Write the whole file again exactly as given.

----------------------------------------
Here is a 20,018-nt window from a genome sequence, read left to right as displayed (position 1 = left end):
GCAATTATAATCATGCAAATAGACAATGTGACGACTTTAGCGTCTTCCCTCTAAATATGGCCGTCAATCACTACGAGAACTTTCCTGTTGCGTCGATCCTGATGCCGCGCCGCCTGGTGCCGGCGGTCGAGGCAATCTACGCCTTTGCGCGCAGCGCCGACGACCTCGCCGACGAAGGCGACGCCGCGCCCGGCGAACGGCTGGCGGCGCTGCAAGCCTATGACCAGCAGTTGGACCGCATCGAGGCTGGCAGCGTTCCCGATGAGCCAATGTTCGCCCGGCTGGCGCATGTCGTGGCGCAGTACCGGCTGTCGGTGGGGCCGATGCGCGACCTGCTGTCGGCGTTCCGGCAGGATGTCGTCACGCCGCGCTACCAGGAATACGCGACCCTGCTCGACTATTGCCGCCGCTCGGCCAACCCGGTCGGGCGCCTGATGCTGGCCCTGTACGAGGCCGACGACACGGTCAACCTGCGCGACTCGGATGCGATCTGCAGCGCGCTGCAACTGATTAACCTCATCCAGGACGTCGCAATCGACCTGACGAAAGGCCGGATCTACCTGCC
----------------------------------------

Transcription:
Here is a 20,018-nt window from a genome sequence, read left to right as displayed (position 1 = left end):
GCAATTATAATCATGCAAATAGACAATGTGACGACTTTAGCGTCTTCCCTCTAAATATGGCCGTCAATCACTACGAGAACTTTCCTGTTGCGTCGATCCTGATGCCGCGCCGCCTGGTGCCGGCGGTCGAGGCAATCTACGCCTTTGCGCGCAGCGCCGACGACCTCGCCGACGAAGGCGACGCCGCGCCCGGCGAACGGCTGGCGGCGCTGCAAGCCTATGACCAGCAGTTGGACCGCATCGAGGCTGGCAGCGTTCCCGATGAGCCAATGTTCGCCCGGCTGGCGCATGTCGTGGCGCAGTACCGGCTGTCGGTGGGGCCGATGCGCGACCTGCTGTCGGCGTTCCGGCAGGATGTCGTCACGCCGCGCTACCAGGAATACGCGACCCTGCTCGACTATTGCCGCCGCTCGGCCAACCCGGTCGGGCGCCTGATGCTGGCCCTGTACGAGGCCGACGACACGGTCAACCTGCGCGACTCGGATGCGATCTGCAGCGCGCTGCAACTGATTAACCTCATCCAGGACGTCGCAATCGACCTGACGAAAGGCCGGATCTACCTGCC